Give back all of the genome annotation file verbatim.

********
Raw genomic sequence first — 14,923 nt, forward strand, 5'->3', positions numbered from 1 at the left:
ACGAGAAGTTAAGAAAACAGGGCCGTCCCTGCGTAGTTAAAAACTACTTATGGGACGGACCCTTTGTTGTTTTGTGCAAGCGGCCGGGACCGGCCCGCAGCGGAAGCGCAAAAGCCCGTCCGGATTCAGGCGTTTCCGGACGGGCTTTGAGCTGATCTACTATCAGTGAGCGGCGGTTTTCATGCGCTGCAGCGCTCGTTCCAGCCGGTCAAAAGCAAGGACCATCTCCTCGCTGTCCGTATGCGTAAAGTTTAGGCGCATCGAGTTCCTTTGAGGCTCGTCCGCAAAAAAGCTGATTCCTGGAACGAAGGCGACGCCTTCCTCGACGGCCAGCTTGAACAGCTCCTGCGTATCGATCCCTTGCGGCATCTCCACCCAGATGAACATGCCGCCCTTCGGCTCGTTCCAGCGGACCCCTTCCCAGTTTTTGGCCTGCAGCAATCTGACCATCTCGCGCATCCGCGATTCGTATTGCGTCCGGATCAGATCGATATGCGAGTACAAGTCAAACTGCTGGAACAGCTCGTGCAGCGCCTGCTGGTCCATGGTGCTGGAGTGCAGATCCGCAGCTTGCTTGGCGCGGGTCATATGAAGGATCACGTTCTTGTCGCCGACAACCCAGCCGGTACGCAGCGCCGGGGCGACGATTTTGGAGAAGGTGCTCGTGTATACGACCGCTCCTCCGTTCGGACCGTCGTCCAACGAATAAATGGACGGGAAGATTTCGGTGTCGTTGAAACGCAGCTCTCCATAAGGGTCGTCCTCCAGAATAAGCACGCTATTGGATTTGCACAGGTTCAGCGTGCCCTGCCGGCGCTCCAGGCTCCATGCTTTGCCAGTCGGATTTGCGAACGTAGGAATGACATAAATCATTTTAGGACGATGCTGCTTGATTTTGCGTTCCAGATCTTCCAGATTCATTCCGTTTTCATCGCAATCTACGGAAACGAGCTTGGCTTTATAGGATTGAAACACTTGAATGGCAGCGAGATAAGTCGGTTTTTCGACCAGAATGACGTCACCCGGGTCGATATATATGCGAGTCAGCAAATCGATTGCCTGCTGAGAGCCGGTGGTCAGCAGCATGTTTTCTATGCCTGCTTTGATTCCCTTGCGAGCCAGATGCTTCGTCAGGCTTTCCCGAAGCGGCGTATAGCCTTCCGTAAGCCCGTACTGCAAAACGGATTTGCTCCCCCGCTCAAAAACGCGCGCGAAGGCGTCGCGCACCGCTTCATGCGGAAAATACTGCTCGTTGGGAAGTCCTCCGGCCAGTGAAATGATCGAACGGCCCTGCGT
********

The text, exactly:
Raw genomic sequence first — 14,923 nt, forward strand, 5'->3', positions numbered from 1 at the left:
ACGAGAAGTTAAGAAAACAGGGCCGTCCCTGCGTAGTTAAAAACTACTTATGGGACGGACCCTTTGTTGTTTTGTGCAAGCGGCCGGGACCGGCCCGCAGCGGAAGCGCAAAAGCCCGTCCGGATTCAGGCGTTTCCGGACGGGCTTTGAGCTGATCTACTATCAGTGAGCGGCGGTTTTCATGCGCTGCAGCGCTCGTTCCAGCCGGTCAAAAGCAAGGACCATCTCCTCGCTGTCCGTATGCGTAAAGTTTAGGCGCATCGAGTTCCTTTGAGGCTCGTCCGCAAAAAAGCTGATTCCTGGAACGAAGGCGACGCCTTCCTCGACGGCCAGCTTGAACAGCTCCTGCGTATCGATCCCTTGCGGCATCTCCACCCAGATGAACATGCCGCCCTTCGGCTCGTTCCAGCGGACCCCTTCCCAGTTTTTGGCCTGCAGCAATCTGACCATCTCGCGCATCCGCGATTCGTATTGCGTCCGGATCAGATCGATATGCGAGTACAAGTCAAACTGCTGGAACAGCTCGTGCAGCGCCTGCTGGTCCATGGTGCTGGAGTGCAGATCCGCAGCTTGCTTGGCGCGGGTCATATGAAGGATCACGTTCTTGTCGCCGACAACCCAGCCGGTACGCAGCGCCGGGGCGACGATTTTGGAGAAGGTGCTCGTGTATACGACCGCTCCTCCGTTCGGACCGTCGTCCAACGAATAAATGGACGGGAAGATTTCGGTGTCGTTGAAACGCAGCTCTCCATAAGGGTCGTCCTCCAGAATAAGCACGCTATTGGATTTGCACAGGTTCAGCGTGCCCTGCCGGCGCTCCAGGCTCCATGCTTTGCCAGTCGGATTTGCGAACGTAGGAATGACATAAATCATTTTAGGACGATGCTGCTTGATTTTGCGTTCCAGATCTTCCAGATTCATTCCGTTTTCATCGCAATCTACGGAAACGAGCTTGGCTTTATAGGATTGAAACACTTGAATGGCAGCGAGATAAGTCGGTTTTTCGACCAGAATGACGTCACCCGGGTCGATATATATGCGAGTCAGCAAATCGATTGCCTGCTGAGAGCCGGTGGTCAGCAGCATGTTTTCTATGCCTGCTTTGATTCCCTTGCGAGCCAGATGCTTCGTCAGGCTTTCCCGAAGCGGCGTATAGCCTTCCGTAAGCCCGTACTGCAAAACGGATTTGCTCCCCCGCTCAAAAACGCGCGCGAAGGCGTCGCGCACCGCTTCATGCGGAAAATACTGCTCGTTGGGAAGTCCTCCGGCCAGTGAAATGATCGAACGGCCCTGCGT